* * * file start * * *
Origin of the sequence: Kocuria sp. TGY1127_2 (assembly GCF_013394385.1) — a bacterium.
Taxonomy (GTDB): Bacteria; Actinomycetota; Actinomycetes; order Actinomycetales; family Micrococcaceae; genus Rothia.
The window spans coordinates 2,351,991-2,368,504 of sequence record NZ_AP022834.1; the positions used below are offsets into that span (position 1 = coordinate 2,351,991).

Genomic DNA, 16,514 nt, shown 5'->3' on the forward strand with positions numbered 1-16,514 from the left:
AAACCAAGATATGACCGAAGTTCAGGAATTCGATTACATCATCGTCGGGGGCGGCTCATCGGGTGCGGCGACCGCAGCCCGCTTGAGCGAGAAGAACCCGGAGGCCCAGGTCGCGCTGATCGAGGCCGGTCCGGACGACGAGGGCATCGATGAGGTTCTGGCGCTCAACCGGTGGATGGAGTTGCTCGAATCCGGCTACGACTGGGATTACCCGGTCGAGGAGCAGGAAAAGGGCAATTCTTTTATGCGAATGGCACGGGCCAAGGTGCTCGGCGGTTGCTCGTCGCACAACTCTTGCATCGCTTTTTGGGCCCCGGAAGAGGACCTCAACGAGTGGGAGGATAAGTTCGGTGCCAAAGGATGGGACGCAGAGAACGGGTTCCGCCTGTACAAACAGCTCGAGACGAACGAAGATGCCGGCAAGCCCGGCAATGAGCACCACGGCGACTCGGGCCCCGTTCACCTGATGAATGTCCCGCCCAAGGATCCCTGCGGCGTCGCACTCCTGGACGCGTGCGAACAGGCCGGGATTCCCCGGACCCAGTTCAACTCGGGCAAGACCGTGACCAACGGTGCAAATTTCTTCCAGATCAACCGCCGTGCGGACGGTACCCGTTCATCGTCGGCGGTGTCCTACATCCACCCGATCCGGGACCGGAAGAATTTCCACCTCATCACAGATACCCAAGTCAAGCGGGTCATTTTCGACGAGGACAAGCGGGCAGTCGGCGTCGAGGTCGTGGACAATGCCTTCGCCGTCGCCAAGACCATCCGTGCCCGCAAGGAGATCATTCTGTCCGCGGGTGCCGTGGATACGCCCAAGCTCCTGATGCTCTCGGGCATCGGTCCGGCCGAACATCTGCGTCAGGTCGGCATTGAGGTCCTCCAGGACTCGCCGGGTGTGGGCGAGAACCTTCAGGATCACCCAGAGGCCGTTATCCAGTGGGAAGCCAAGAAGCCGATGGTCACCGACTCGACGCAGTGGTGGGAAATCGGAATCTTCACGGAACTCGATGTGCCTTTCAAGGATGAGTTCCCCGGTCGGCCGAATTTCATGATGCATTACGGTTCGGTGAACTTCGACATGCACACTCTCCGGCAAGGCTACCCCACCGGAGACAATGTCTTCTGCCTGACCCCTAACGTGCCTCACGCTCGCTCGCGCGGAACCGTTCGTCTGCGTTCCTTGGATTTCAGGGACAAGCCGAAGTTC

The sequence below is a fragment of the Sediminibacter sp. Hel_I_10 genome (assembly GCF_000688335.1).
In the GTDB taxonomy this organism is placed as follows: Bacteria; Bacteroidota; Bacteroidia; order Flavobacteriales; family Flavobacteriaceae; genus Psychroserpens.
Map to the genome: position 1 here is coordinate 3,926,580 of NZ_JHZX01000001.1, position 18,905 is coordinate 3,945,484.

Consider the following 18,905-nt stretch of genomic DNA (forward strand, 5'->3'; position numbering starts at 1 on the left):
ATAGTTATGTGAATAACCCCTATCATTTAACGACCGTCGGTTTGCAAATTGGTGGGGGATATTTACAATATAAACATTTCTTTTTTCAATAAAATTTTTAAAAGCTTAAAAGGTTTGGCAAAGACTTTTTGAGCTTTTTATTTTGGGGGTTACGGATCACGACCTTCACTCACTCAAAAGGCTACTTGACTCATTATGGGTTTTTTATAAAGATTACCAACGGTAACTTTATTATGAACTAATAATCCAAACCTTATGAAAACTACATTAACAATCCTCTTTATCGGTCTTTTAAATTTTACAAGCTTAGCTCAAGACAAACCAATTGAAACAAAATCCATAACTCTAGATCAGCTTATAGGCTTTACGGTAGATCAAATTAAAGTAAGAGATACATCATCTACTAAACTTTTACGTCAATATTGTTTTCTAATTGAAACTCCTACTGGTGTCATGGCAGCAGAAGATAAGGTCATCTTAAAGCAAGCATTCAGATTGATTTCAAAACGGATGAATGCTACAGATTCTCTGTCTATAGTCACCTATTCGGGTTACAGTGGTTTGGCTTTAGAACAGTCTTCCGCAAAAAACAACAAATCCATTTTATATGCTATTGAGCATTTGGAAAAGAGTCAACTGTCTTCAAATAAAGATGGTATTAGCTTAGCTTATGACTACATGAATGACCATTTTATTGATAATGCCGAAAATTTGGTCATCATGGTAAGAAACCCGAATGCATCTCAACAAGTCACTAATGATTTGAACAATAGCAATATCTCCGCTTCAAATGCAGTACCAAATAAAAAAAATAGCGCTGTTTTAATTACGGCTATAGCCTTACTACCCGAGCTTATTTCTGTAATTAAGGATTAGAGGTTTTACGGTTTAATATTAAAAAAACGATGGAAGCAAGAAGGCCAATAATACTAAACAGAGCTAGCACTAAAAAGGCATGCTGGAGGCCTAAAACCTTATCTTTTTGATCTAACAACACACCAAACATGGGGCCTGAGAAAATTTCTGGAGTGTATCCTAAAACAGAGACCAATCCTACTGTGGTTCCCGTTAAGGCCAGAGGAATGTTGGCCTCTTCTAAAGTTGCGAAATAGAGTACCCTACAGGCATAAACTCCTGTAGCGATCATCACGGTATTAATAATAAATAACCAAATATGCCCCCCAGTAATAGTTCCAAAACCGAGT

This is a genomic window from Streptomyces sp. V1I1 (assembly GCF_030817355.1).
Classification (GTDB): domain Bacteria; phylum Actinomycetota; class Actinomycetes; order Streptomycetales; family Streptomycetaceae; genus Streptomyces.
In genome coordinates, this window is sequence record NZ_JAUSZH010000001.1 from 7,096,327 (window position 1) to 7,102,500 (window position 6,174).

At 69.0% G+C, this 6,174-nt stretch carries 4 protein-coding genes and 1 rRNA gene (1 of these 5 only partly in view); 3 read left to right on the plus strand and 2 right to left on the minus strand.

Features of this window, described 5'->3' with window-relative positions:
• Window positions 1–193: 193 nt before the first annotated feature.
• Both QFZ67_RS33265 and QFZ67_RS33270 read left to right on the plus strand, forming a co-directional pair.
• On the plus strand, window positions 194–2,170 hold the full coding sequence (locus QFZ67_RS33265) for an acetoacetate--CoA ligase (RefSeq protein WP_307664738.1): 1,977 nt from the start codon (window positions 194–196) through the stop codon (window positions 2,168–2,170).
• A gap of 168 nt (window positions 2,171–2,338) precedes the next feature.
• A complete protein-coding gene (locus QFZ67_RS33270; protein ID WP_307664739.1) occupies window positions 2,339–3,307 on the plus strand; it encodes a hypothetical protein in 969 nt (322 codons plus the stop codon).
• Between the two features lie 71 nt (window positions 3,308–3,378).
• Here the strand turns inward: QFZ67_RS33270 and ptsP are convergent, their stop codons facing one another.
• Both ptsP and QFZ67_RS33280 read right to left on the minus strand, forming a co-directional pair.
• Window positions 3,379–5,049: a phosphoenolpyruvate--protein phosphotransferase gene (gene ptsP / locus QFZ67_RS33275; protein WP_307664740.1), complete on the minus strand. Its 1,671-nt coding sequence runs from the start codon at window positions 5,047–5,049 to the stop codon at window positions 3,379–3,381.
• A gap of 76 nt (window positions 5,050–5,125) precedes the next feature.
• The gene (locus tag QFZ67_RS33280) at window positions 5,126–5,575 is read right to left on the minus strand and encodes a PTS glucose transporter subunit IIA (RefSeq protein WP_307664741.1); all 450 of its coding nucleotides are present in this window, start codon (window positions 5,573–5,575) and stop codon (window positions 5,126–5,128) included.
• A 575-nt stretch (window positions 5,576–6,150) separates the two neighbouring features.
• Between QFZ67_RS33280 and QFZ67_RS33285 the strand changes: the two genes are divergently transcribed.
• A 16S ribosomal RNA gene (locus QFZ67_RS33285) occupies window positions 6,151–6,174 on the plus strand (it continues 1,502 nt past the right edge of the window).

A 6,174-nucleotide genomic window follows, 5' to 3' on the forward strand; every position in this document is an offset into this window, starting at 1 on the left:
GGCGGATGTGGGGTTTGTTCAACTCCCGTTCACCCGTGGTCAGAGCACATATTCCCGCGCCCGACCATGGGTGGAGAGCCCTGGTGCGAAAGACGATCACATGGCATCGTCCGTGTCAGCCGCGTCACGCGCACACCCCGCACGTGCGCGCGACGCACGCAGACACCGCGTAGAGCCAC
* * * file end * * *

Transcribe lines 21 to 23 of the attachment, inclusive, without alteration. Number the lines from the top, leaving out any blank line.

• Between the two features lie 71 nt (window positions 3,308–3,378).
• Here the strand turns inward: QFZ67_RS33270 and ptsP are convergent, their stop codons facing one another.
• Both ptsP and QFZ67_RS33280 read right to left on the minus strand, forming a co-directional pair.